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Scott Eblin offers his take on lessons in the news and his advice on your pressing leadership questions.
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3 Simple Ways to Create Space to Think

How do you create the space to step back and actually think about what really needs to be done when the input is coming in far faster than the output is going out?

Here are three simple ways to create the space to think:

  1. Leverage Time. One of the leaders I’ve interviewed for my new book is Adm. Thad Allen, former commandant of the U.S. Coast Guard, who led recovery efforts after Hurricane Katrina and the Deepwater Horizon oil spill. There aren’t many jobs that get more high stakes and high profile than that. When I asked Allen about the routines that enabled him to perform at his best, he told me that on the days when he was in his office as commandant, he rode his bike 15 miles to work every day. That 45-minute ride was not just his exercise for the day but also his time to do mental planning and reflection on projects, public appearances and tough problems. In a packed, busy schedule he leveraged the time he had available to give himself space to think.
  2. Schedule Time. Another leader I’ve spoken with is Brian Halligan, CEO of the rapidly growing Web ...

Why It’s Critical to Have an Organizing Principle

During the past couple of weeks, I’ve spent a lot of time reading through the transcripts of interviews I’ve been conducting for my new book about simple and practical things leaders can do to be more mindful in their work and life. It’s been a fun process because I’ve had the good fortune of speaking with some compelling leaders who take a mindful approach to their work and life.

Two of those interviews were with Kaye Foster-Cheek and Danae Ringelmann. Kaye was the senior vice president of human resources for Onyx Pharmaceuticals and, prior to that, was the global head of HR for Johnson & Johnson. Danae is the co-founder and chief customer officer of crowdfunding innovator Indiegogo. She’s received a lot of high-profile recognition during the past few years, including being named to Fortune’s 40 Leaders Under 40 list and Fast Company’s list of the 50 most influential women in technology.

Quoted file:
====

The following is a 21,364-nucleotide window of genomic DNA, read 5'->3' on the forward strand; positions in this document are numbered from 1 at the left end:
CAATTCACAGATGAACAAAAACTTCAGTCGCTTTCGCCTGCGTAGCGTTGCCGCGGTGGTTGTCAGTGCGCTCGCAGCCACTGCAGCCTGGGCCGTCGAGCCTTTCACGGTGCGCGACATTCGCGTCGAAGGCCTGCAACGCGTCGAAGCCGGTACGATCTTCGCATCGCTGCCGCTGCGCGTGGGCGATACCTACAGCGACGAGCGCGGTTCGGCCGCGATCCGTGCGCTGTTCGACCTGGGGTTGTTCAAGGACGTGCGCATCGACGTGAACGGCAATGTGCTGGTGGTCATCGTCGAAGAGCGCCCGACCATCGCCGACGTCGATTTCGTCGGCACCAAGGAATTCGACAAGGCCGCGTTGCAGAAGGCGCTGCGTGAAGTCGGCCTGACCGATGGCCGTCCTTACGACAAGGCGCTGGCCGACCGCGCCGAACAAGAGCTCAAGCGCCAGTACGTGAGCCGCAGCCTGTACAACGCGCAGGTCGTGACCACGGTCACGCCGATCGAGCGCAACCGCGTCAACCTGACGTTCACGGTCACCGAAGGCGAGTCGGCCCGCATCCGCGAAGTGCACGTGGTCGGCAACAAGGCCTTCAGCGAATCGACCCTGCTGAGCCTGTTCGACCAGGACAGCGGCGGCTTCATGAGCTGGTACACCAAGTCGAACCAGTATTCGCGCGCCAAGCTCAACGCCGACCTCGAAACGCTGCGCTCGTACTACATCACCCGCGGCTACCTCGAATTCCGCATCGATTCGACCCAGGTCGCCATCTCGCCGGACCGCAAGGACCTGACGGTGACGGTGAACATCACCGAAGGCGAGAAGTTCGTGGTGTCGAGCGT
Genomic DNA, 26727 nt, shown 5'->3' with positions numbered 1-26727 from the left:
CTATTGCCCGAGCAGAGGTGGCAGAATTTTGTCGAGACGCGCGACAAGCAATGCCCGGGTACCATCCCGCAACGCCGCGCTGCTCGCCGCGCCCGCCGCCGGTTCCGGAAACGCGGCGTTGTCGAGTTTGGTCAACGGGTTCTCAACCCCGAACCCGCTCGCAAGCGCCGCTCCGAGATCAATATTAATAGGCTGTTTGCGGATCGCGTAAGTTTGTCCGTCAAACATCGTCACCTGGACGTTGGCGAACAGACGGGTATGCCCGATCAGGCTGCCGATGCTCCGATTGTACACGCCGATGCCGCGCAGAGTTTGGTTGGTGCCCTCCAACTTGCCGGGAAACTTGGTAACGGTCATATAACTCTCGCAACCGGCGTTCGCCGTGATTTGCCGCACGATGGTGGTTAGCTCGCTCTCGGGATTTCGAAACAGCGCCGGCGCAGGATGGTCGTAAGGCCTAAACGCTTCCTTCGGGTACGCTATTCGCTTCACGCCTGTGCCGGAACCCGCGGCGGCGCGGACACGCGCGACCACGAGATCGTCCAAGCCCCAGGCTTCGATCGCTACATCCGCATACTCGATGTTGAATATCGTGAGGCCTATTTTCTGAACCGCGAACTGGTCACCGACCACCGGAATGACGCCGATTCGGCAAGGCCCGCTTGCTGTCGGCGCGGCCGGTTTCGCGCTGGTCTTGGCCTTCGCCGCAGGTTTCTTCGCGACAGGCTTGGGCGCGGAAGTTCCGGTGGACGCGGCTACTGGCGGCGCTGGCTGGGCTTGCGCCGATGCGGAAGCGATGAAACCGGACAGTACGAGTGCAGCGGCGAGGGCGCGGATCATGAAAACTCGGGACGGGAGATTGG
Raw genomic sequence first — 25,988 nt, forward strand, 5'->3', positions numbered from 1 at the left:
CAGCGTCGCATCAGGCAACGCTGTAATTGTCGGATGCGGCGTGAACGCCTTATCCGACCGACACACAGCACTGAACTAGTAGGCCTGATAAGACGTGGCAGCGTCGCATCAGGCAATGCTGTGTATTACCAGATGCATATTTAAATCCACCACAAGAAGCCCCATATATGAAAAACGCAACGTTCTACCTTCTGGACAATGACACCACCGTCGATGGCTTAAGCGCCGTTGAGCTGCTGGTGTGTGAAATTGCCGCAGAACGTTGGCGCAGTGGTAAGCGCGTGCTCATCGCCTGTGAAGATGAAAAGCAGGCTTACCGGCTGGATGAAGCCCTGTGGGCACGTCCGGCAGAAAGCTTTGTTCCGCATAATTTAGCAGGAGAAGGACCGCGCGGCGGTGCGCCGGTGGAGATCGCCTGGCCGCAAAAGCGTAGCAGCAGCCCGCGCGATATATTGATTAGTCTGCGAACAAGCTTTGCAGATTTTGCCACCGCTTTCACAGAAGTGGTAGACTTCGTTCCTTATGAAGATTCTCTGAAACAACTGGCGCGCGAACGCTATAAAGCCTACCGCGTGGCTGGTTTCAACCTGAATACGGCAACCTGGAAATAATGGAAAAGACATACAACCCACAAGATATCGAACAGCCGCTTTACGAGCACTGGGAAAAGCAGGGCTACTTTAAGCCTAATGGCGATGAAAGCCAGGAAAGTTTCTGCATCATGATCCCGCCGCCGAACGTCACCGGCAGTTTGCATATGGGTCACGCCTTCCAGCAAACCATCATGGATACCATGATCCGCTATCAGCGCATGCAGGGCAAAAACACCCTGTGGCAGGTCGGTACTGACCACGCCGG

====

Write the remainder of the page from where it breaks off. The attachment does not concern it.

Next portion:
Kaye and Danae both bring a lot of strengths to the table. In interviewing each of them, some common characteristics stood out for me. One of those is that they each live their life in accordance with what I would call an ...

What Can We Learn From a 10-Year-Old About Making a Stand?

The adorable 10-year-old girl in the picture with my wife, Diane, and me is Vivienne Harr. We met her at a party at the Wisdom 2.0 conference in San Francisco on Valentine’s Day evening. Earlier that afternoon she spoke to 2,000 people about how her lemonade business has raised over $1 million to help free 18 million children around the world from slavery.

Yes, you read that right. Vivienne, with the help of her parents, has raised over $1 million -- in one year -- to end child slavery. It started when her parents shared with her a photo book of child slaves in Nepal and it made her “really sad.”

She decided to open a stand to sell enough lemonade to make a big enough donation to an organization that could end child slavery for 500 kids. That would take $100,000. She raised the money in 170 days. Selling lemonade. Here’s how she did it.

As she said to the crowd at Wisdom last week, she quickly realized it was going to take a  ong time -- “like a million years” -- to raise the money at $1 a cup. So she started asking people to pay what ...

What Brings You Joy as a Leader?

Thich Nhat Hanh is a Vietnamese Buddhist monk who first became publicly known for his efforts to negotiate a peace treaty during the Vietnam War. Since then, he’s taught around the world and has written more than sixty books that have had an influence on people in all walks of life. (I’ve only read a few of his books; my favorite is Being Peace.)

Last week, a friend of mine, Alanson Van Fleet, sent me a note to share how some of Hanh’s work is making a difference for leaders in corporate America. Alanson is a senior executive in a financial services firm and a longtime mindfulness practitioner who’s also doing some leadership coaching inside his company.

A well known Thich Nhat Hanh quote is “If you touch one thing with deep awareness, you touch everything.” Based on that idea, he has an exercise called “deep touching” in which he encourages people to be in touch with all of their senses and intentions as a part of being fully present in the moment. To make that tangible, Hanh suggests taking out a piece of paper and writing down all of the things that bring you joy ...

The Seventh Circle of Conference Call Hell

One of the theories about what makes comedy funny is when the bit does such a great job of describing everyday reality that you laugh out loud in recognition.

That’s what made Jerry Seinfeld a wealthy man and it’s what makes this video on the seventh circle of hell known as a corporate conference call from comedy duo Tripp and Tyler so hellaciously funny.

I first learned about the video from a post by Seth Godin at the beginning of the week on conference call hygiene. He linked to it and when I first watched it, it had about a million views on YouTube. As I write this four days later, it has over 4 million views. It’s viral because it’s funny.

I’ve yet to find the person who loves conference calls and, yet, they are a fact of professional life. We can all at least do what we can to make them more bearable and less frequent. Seth offers an excellent list of ideas about how to do so in his post. They’re all good. My favorite is “when in doubt, don’t have one.”

What say you? What rules should every conference ...